Germany and French company Alstom have signed an agreement that will see 14 hydrogen-powered trains built and used in the country by 2021. On a single hydrogen tank, the trains can travel 1,000 kilometers and reach a top speed of 140 km/h (87 mph).
All Aboard the Hydrogen Train
As the shift from diesel engines to clean energy continues, German and French engineering company Alstom have signed a deal that will see the latter building a series of hydrogen-powered trains that will go into service starting in 2021.
Alstom stated it will build 14 emissions-free trains, called Coradia iLint, that can travel 1,000 kilometers (621 miles) on one full hydrogen tank, and can reach a maximum speed of up to 140 km/h (87 mph).
Germany Choosing Hydrogen Over Diesel
As noted by Reuters, the agreement and subsequent announcement arrives around the same time as climate change discussions were taking place in Bonn, Germany. During these talks, nearly 200 countries came together in an attempt to improve their climate change plans and develop a a global climate accord.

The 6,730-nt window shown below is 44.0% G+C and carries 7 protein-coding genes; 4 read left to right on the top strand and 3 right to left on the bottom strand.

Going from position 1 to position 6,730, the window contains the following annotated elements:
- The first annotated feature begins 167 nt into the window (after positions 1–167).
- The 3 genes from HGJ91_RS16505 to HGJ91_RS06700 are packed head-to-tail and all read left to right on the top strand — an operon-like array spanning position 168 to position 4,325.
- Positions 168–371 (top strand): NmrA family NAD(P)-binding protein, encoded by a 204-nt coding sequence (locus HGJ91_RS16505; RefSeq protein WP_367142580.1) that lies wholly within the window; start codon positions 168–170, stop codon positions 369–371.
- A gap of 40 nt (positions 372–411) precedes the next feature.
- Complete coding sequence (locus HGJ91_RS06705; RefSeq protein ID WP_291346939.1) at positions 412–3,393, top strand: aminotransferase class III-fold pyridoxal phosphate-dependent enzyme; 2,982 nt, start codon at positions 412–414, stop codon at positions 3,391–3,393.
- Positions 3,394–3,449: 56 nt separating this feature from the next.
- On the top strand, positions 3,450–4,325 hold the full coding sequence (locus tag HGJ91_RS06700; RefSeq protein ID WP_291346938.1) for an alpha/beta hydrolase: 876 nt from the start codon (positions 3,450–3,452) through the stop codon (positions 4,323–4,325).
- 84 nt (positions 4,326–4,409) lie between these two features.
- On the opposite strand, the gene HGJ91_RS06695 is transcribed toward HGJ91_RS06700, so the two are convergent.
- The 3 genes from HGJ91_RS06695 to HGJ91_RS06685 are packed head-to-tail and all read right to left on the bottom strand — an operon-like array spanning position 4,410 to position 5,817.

“This day represents a real breakthrough in rail transportation and a big step change [sic] towards a clean mobility system,” said Gian Luca Erbacci, senior vice president for Europe at Alstom. “For the first time worldwide, a hydrogen-fueled passenger regional train will replace diesel trains, generating zero emission with the same performance as a regular regional train and up to 1,000 km autonomy.”
Hydrogen-powered vehicles, much like Toyota’s hydrogen trucks, only emit water vapors during operation, making them an incredibly eco-friendly alternative to diesel that won’t produce harmful emissions and worsen global warming. Alongside the efforts of other automakers like Honda, and projects like Project Hesla, it’s become apparent that people want to invest in hydrogen fuel cells, as its both cheaper and better for our environment.